GDP – don’t break out the champagne yet
Today’s GDP figures show growth of 1.1% in the second quarter of this year, nearly double the previous two quarters combined. This is great news if it can be sustained, but there’s some reasons for being cautious.
The first is that private consumption is only going to be sustained on the basis of renewed confidence about future prospects for the economy and that hasn’t happened. The Nationwide building society’s Consumer Confidence Index fell further in June, reaching its lowest point for a year. Only 29% of people thought that this was a good time for a major purchase (like a car or house), the lowest figure since December 2008.
The Nationwide’s figures for people’s confidence in the labour market are especially worrying. Only 28% of people think that there are many or some jobs available, compared with 61% who think that there are not many or few – for comparison, in May 2008, just before the major job losses began, the equivalent figures were 51% and 24%.
This backs up the results of a survey of employees by the Chartered Institute for Personnel and Development, which found that job satisfaction levels were at a record low. Two thirds of workers feared they would find it hard to get work if they lost their jobs and 18% thought they might lose their jobs. Standards of living had been hit – 29% said their standard of living had got worse over the last 3 months, compared with 10% who said it had got better – which goes a long way to explaining the depressed state of Nationwide’s Consumer Confidence Index.
There are other reasons for caution. First of all, today’s figures are a preliminary estimate and they are often revised down; compared with preliminary estimates, the average absolute revision three years later is 0.19% points – it would be nothing out of the ordinary if the quarter’s growth was eventually estimated at anywhere between 0.9% and 1.3%.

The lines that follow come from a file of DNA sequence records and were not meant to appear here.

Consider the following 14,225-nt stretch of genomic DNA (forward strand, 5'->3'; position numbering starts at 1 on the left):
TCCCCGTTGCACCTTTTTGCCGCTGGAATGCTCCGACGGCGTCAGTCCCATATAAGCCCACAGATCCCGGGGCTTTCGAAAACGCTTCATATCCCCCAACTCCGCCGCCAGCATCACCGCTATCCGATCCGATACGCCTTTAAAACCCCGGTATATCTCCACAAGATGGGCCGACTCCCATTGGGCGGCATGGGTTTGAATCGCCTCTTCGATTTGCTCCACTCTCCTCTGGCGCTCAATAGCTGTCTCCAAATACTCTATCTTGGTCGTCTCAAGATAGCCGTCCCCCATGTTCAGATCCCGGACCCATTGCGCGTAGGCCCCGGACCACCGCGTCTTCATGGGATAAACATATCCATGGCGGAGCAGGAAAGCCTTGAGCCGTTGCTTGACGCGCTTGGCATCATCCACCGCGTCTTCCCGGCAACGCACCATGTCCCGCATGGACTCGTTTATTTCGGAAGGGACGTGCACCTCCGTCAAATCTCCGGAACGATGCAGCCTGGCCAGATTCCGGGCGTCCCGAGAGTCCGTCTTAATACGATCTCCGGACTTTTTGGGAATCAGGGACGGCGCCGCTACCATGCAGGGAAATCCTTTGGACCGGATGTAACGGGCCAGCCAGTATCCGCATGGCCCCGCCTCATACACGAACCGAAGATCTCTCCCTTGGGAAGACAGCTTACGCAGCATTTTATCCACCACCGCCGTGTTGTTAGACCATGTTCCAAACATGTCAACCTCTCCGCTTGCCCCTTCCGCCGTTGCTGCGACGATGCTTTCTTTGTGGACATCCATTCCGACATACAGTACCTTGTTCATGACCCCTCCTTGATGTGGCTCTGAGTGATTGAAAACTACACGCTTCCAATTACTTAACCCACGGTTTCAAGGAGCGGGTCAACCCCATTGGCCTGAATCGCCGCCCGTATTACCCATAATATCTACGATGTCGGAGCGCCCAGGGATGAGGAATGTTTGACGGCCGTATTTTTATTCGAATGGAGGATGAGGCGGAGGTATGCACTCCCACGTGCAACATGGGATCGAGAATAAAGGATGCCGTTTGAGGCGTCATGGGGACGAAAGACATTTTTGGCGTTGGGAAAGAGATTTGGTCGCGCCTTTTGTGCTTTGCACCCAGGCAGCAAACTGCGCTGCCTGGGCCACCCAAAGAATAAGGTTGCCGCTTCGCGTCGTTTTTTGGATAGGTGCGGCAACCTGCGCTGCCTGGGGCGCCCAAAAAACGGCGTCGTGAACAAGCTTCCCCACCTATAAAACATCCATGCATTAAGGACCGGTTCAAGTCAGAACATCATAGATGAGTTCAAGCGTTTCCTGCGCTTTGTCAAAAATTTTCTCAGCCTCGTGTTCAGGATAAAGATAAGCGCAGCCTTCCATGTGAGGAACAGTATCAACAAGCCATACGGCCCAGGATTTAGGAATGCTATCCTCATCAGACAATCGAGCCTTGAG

Secondly, construction contributed two fifths of the quarter’s growth and this is the first set of GDP estimates to use a new Monthly Business Survey for construction. The Office for National Statistics generally produces very high quality data, but it is possible that this may partly account for the increase.
By the way, the new survey throws further light on the mystery of the Chancellor’s strange observations on the GDP data. George Osborne said that the private sector contributed all but 0.1% of the growth and that this “put beyond doubt that it was right to begin acting on the deficit now.”
The construction data shows just how important the public sector has been – and remember that this is a sector that Mr Osborne includes in the private sector total:
- New private housing work is unchanged compared with the previous quarter and 8% lower than the same quarter in 2009;
- New public housing work is 13% higher than the previous quarter and 57% higher than the same quarter in 2009 (in fact, it is the highest since the third quarter of 1980);
- New infrastructure work (which will mainly be public sector) is 5% higher than the previous quarter and 35% higher than the same quarter in 2009;
- Public non-housing excluding infrastructure is 1% lower than the previous quarter but 36% higher than the same quarter in 2009;
- New private non-housing is 1% higher than the previous quarter but 15% higher than the same quarter in 2009;
- Public housing repair and maintenance is 3% higher than the previous quarter and 6% higher than the same quarter in 2009;
- Private housing repair and maintenance is 2% lower than the previous quarter and 12% lower than the same quarter in 2009;
- It isn’t possible to separate public and private non-housing repair and maintenance.
Now, remember my cautions about using a new set of data (but George Osborne should have remembered that too). And I should point out that these figures refer to the first quarter of 2010 (though the 2nd quarter figures are unlikely to be that different.)
But it is remarkable that the sector showing the strongest growth in the latest figures proves the exact opposite of the lesson the Chancellor drew. There have been a lot of political commentators recently telling us that Mr. Osborne has turned out to be a good deal cleverer than they expected; today’s efforts don’t exactly buttress their case.